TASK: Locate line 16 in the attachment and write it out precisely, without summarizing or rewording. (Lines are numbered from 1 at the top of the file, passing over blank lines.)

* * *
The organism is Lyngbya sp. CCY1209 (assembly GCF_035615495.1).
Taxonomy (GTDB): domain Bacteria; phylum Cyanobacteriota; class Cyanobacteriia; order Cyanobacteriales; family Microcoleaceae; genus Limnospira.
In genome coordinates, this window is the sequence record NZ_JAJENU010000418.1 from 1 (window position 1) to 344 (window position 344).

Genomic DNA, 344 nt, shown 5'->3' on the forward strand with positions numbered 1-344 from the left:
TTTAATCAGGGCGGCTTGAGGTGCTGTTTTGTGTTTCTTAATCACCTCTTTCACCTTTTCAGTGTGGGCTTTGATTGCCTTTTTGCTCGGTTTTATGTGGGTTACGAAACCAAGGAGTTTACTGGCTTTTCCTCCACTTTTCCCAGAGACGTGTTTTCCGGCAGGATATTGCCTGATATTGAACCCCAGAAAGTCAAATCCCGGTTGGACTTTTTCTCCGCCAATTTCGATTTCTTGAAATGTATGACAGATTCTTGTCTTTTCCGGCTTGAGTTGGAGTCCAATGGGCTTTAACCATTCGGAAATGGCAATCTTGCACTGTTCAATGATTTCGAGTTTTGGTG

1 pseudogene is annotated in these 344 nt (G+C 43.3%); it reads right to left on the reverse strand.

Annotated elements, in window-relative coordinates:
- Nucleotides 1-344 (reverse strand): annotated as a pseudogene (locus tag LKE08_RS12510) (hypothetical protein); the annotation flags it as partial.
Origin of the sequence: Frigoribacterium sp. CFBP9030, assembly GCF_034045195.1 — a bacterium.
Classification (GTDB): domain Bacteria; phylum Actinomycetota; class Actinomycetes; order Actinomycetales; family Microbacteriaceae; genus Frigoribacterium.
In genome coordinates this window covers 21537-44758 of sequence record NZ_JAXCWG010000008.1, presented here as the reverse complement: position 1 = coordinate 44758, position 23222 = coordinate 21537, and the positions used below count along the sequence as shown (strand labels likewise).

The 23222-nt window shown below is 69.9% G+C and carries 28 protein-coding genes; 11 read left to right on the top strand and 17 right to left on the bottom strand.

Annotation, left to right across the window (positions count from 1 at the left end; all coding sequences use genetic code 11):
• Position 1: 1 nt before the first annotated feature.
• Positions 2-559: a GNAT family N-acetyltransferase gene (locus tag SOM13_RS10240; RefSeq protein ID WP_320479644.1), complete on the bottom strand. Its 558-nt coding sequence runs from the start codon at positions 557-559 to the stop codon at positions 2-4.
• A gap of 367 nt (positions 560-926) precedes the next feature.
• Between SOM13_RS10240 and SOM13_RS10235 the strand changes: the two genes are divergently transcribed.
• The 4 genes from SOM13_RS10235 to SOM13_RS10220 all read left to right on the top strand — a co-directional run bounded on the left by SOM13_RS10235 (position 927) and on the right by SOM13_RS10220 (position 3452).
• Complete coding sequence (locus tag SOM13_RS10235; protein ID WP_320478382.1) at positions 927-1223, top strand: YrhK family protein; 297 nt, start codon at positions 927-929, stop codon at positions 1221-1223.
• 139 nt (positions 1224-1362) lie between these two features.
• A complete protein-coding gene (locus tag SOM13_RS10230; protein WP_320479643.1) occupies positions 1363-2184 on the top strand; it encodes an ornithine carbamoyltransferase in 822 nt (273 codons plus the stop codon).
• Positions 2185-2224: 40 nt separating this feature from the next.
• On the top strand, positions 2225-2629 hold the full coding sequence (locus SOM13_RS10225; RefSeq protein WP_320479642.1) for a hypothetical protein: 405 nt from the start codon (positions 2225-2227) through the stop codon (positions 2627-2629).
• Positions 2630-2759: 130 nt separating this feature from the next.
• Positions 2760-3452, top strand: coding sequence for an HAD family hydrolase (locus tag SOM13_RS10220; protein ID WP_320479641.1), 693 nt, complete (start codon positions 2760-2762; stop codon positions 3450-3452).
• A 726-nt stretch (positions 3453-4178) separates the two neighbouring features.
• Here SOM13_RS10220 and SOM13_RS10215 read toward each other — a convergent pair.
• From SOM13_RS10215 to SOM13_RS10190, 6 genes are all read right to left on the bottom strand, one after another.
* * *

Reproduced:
• A gap of 367 nt (positions 560-926) precedes the next feature.